Groundwater and Sea Level Rise: Avoiding The Water Budget Myth Trap

November 8, 2010 | Posted by Michael "Aquadoc" Campana
2 Comments

A few months ago I posted about two papers dealing with global groundwater depletion that had been published in the journal Geophysical Research Letters:

Paolo D’Odorico, Francesco Laio, and Luca Ridolfi (2010). Does globalization of water reduce societal resilience to drought? Geophysical Research Letters, 37: DOI 10.1029/2010GL043167

Marc.F.P. Bierkens et al (2010). A worldwide view of groundwater depletion Geophysical Research Letters: DOI 10.1029/2010GL044571

Now, friend and hydrogeologist extraordinaire Clay Cooper sent me information about another one, this time focusing on the contributions of groundwater pumping to global sea level rise:

Wada, Y., L. P. H. van Beek, C. M. van Kempen, J. W. T. M. Reckman, S. Vasak, and M. F. P. Bierkens (2010), Global depletion of groundwater resources, Geophys. Res. Lett., 37, L20402, doi:10.1029/2010GL044571.

Here is a summary of the paper from a New York Times blog.

The abstract (the emboldened portions are mine):

In regions with frequent water stress and large aquifer systems groundwater is often used as an additional water source. If groundwater abstraction exceeds the natural groundwater recharge for extensive areas and long times, overexploitation or persistent groundwater depletion occurs. Here we provide a global overview of groundwater depletion (here defined as abstraction in excess of recharge) by assessing groundwater recharge with a global hydrological model and subtracting estimates of groundwater abstraction. Restricting our analysis to sub-humid to arid areas we estimate the total global groundwater depletion to have increased from 126 (±32) km3 a?1 in 1960 to 283 (±40) km3 a?1 in 2000. The latter equals 39 (±10)% of the global yearly groundwater abstraction, 2 (±0.6)% of the global yearly groundwater recharge, 0.8 (±0.1)% of the global yearly continental runoff and 0.4 (±0.06)% of the global yearly evaporation, contributing a considerable amount of 0.8 (±0.1) mm a?1 to current sea-level rise.

You can purchase this paper for $9 USD at the GRL WWW site.

The reason Clay sent me the abstract is the second sentence, which would seem to indicate that these authors, likeothers before them,  have fallen prey to the ’groundwater and the water budget myth’ syndrome. Here is what I wrote on 1 Deecmeber 2008:

What most people don’t realize is that once you start the development (i.e., pumping), the water budget, usually calculated under steady-state conditions, becomes invalid. Why? Because you have imposed a new stress on the system – pumping – and that means that the water budget has changed. But most water managers don’t realize this, and blithely assume a steady-state budget when transient conditions actually apply.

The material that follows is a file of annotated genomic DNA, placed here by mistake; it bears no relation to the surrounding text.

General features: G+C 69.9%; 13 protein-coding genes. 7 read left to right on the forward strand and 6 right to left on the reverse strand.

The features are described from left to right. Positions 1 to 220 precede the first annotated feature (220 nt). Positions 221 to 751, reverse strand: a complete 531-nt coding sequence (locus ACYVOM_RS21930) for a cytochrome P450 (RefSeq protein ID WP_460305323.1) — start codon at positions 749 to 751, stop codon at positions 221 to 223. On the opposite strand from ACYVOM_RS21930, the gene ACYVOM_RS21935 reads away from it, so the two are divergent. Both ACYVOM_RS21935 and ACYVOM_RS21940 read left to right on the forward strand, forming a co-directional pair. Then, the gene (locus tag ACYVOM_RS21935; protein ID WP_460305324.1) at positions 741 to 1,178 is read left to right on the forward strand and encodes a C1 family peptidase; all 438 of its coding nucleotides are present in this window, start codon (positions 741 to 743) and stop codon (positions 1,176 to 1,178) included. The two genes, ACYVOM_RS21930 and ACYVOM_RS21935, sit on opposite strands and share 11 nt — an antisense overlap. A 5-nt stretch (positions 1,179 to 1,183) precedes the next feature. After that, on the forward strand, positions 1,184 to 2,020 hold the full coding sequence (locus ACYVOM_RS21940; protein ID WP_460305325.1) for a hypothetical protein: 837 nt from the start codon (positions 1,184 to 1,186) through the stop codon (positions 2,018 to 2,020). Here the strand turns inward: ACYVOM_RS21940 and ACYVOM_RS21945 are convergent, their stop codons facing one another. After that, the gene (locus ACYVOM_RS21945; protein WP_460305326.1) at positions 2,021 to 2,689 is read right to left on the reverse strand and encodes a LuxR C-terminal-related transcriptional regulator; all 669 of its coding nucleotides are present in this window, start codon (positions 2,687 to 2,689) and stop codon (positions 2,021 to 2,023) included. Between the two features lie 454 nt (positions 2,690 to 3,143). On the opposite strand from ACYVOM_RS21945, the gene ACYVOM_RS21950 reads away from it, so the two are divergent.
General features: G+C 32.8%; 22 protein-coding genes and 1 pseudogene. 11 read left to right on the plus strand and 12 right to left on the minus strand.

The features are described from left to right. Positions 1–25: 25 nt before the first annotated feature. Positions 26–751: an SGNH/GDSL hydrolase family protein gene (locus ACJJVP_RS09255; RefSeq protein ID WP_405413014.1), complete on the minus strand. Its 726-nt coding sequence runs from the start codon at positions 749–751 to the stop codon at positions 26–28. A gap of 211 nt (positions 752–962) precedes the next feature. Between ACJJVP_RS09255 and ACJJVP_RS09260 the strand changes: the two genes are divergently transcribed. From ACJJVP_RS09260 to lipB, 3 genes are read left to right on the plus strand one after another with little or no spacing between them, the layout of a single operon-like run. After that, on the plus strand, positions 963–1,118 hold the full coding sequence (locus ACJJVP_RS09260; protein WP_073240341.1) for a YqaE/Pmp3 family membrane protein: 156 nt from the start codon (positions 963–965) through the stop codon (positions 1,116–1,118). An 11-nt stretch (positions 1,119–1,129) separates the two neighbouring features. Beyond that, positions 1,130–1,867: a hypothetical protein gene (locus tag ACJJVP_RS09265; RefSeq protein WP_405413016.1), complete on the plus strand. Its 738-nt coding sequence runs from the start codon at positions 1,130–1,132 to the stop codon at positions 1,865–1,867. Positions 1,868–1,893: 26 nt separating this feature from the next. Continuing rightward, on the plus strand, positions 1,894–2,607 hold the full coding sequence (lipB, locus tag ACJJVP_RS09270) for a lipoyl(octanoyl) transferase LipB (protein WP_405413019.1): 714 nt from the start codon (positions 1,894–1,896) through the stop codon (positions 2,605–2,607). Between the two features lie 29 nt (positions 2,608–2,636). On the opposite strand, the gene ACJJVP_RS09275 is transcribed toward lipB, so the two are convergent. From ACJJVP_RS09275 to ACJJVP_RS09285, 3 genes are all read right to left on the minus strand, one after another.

Theis’ paper, “The source of water derived from wells: essential factors controlling the response of an aquifer to development”, stated that the source of water discharging from a well comes from:

  1. increase in recharge;
  2. decrease in discharge (springflow, ET, baseflow to a stream); and/or
  3. change in water storage in the aquifer.

As long as some water comes from storage, well water levels will continue to drop. Only when pumpage is balanced by (1), (2), or some combination of (1) + (2) will water levels cease to decline and a new equlibrium is reached. It may take many years for this to happen.

In that same post  I also wrote the following:

I am partial to the Bredehoeft et al. paper. When I discovered it 26 years ago while at the Desert Research Institute, I promptly photocopied it and sent it to the Nevada State Engineer, with the notation, “Have your ground water staff read and understand this paper.” What got me in trouble was the “and understand” part. I almost got fired for that little episode. I doubt they read it down in Carson City.

So do the authors of this most recent paper succomb to the water budget myth trap? The first emboldened passage in their abstract suggests that they have. But the second emboldened passage implies that they are aware of it: in arid and subhumid regions the likelihood of capturing discharge and increasing recharge are less likely than in humid regions when you start pumping groundwater.

I am more comfortable the assumption that increasing recharge is less likely than is capturing discharge. In dry regions with minimal streamflow, discharge such as ET or spring discharge can be captured.     

In reading the paper I noted that the authors do reference John Bredehoeft’s work so I assume that they are cognizant of the pitfalls of simply looking at groundwater abstraction and natural recharge to assess depletion. So the paper has my imprimatur.

Still puzzled by all the fuss about groundwater and the water budget myth? Read my original post and the sources therein. 

“These concepts must be kept in mind to manage groundwater resources adequately. Unfortunately, many of our legal institutions do not adequately account for them.” — Bredehoeft et al., 1982, p 57


Comments

2 Comments so far

  1. Tim McGivern on November 12, 2010 2:38 pm

    Thank you. I’ll pass this along.

  2. Re-thinking Groundwater: The Water Budget Myth « Its All One Big Adventure on November 12, 2010 3:02 pm

    [...] wanted to bring up an important topic that got some blog time on the AWRA blog a couple days ago. The post has to do with how we manage groundwater withdrawals. It deserves [...]

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